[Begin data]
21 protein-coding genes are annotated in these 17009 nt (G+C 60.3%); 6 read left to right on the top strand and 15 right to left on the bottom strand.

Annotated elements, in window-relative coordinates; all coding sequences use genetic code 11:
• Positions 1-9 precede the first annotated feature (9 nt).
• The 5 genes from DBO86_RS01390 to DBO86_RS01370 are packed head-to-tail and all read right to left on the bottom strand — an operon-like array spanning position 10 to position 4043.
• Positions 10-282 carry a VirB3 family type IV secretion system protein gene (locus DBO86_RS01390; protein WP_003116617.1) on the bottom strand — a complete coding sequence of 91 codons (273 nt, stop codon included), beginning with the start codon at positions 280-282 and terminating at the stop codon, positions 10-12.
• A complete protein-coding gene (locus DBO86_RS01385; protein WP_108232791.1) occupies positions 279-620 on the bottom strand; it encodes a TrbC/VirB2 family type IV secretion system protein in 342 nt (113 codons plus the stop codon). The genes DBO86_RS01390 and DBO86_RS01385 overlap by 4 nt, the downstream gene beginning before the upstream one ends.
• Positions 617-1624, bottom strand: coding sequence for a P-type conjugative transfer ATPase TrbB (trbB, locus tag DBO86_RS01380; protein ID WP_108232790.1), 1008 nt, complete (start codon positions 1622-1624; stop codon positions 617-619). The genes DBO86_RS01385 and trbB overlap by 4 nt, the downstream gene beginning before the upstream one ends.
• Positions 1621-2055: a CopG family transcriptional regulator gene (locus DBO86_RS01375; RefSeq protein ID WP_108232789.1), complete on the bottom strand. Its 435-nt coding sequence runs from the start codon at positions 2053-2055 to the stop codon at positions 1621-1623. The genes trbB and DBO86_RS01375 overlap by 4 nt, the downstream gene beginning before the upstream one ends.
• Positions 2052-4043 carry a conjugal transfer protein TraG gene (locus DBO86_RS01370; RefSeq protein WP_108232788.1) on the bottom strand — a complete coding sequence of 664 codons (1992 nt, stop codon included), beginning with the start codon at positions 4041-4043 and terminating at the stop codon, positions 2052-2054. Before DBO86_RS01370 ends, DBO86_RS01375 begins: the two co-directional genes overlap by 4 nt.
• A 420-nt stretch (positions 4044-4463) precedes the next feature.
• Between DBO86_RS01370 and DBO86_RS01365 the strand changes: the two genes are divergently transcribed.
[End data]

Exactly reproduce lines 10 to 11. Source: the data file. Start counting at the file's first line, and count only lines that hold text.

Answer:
• A 420-nt stretch (positions 4044-4463) precedes the next feature.
• Between DBO86_RS01370 and DBO86_RS01365 the strand changes: the two genes are divergently transcribed.